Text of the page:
One of the most bracing changes for us baby boomers is not so much a recession -- this is technically our fourth -- but a crunch on credit, our first.

Pals of mine, who are age-appropriate -- let's say late 40s and leave it at that -- are bewildered at the sudden need to produce cash instead of producing plastic. For the generation of Americans who are younger than us boomers -- you tykes who were born in the reign of Reagan, for example -- this is an abrupt 180-degree turn that is more of a shock to the psyche than it is to the wallet.

Some brief background on those of us in the boomer generation is in order here. I was born in 1960 -- at the end of Eisenhower's era -- to parents who were raised during the Depression. This is quite common among boomers. If our parents weren't alive during the Great-Do-Without, then their parents were and they repeatedly ticked off a list of necessities that didn't quite make it into their open palms.

That being the case, most of our parents were determined that we have more than they had. For me, that meant a college education paid for on my parents' saved nickel, and a chance to advance to a greater level of comfort than they had. In truth, that's what all parents want for their kids, on top of how much happiness they can possibly muster.

The trouble, though -- and it's only become a problem recently -- is that while our parents were accustomed to living without credit, we quickly became accustomed to it. And, worse still, we quickly became comfortable with our buddies, the banks --

Citigroup

(C) - Get Report

,

Bank of America

(BAC) - Get Report

and

Wells Fargo

(WFC) - Get Report

, just to name a few -- extending credit to us, without us even having to ask.

Is there a boomer among us who has not arrived home at one point in his adult life to find his mailbox stuffed with solicitations for more credit cards? Or how about that welcoming letter from a bank -- on satin-finished stationery, no less -- saying that we were already preapproved for a home-equity loan so we could buy ourselves a new kitchen? The financial services industry even told us how we could use this extra bounty.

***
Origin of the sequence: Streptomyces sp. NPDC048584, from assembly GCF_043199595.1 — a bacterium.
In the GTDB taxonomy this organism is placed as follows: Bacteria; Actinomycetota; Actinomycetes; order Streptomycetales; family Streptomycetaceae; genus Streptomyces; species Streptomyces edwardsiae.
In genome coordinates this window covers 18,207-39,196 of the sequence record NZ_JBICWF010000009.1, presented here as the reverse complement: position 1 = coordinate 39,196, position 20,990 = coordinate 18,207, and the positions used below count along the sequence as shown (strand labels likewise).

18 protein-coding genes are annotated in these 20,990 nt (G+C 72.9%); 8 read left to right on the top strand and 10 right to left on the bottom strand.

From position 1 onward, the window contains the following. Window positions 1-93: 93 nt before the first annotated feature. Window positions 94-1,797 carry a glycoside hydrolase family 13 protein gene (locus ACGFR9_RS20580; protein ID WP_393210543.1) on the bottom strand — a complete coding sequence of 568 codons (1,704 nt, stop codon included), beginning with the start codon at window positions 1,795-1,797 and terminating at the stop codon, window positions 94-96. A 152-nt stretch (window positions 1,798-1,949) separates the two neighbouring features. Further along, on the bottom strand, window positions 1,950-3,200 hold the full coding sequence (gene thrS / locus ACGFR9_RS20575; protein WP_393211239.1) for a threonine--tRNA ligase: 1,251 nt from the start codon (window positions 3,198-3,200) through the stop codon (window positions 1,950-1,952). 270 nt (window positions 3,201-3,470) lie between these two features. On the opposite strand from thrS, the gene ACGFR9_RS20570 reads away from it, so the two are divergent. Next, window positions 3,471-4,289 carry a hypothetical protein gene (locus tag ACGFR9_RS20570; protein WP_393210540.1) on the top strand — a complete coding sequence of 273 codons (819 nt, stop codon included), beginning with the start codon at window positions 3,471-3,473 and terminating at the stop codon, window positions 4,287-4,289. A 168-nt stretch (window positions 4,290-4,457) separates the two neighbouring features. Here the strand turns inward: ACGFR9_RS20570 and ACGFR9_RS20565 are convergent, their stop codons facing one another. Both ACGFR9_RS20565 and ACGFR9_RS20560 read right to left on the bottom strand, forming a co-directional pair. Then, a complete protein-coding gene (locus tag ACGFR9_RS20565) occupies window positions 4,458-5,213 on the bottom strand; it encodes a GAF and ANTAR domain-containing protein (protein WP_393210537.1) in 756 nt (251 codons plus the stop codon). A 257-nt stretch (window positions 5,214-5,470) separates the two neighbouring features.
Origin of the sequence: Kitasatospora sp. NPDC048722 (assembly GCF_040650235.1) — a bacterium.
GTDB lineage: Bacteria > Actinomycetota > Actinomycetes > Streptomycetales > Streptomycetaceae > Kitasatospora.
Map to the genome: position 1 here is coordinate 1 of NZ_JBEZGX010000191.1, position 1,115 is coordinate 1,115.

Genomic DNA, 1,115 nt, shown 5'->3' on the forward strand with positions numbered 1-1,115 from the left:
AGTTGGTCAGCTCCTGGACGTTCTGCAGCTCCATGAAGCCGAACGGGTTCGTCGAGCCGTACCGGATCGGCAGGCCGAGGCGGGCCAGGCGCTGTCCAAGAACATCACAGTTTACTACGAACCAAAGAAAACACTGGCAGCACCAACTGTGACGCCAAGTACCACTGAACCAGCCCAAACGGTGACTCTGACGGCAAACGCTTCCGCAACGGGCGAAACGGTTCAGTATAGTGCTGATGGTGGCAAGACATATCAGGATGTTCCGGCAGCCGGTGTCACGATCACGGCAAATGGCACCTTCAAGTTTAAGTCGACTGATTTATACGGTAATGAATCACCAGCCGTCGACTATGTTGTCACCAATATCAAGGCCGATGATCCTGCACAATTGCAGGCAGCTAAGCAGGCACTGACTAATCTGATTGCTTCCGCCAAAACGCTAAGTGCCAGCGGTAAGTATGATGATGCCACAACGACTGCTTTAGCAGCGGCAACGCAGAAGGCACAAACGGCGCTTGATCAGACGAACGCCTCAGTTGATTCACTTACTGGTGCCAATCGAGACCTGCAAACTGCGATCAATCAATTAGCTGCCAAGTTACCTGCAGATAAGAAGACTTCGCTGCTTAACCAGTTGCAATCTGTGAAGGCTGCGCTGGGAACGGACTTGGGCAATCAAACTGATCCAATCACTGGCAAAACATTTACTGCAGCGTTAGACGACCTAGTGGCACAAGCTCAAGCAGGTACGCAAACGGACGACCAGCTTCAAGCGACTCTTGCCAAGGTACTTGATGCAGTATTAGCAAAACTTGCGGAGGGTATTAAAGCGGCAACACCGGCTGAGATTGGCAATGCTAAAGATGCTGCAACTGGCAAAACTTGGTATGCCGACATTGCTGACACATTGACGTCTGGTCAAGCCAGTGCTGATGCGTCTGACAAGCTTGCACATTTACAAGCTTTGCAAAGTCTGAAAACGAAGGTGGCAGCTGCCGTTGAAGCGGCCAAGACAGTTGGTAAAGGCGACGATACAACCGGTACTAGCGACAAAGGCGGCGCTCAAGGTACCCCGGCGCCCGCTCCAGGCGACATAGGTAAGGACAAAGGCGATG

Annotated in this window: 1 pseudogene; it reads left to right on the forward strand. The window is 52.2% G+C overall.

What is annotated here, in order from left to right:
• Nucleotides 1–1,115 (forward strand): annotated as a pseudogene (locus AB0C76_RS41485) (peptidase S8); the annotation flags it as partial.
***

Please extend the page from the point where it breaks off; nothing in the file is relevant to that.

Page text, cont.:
You can't blame us -- boomers, that is -- for taking the financial industry's sudden turn on us with the same hurt and heartache as someone who has been publicly jilted by his or her lover. (I exaggerate not.) In the past several weeks, I've had baby boomer pals -- seeking solace from a kindred shocked soul, virtually cry into their Sam Adamses about the cold shoulder they have received from a bank, no longer our bud but a cold assemblage of bricks and mortar.

One friend, who is looking to buy a home, griped that virtually every bank she visited wanted her to shell out 25% as a down payment. What happened to the 10% down she had done before, without a loan officer even batting an eye? I thought, but didn't say, that perhaps 25% down wasn't such a bad idea, because it would lower her monthly mortgage payments. Where else can she productively put that cash anyway?

The banks' betrayal hit me personally, and I was angry and wounded. (Did you catch my jilted lover reference?) I had sold my house to a nice young couple, and the lad worked for

Goldman Sachs

(GS) - Get Report

. As fate would have it, the Big G laid him off, and their lender threatened to yank their loan just days before my scheduled closing. My sale went through after the gallant couple produced an all-cash offer (yes, boomers, these things exist in the wild). But I was sleepless for three weeks, because I had already moved and had signed a new lease.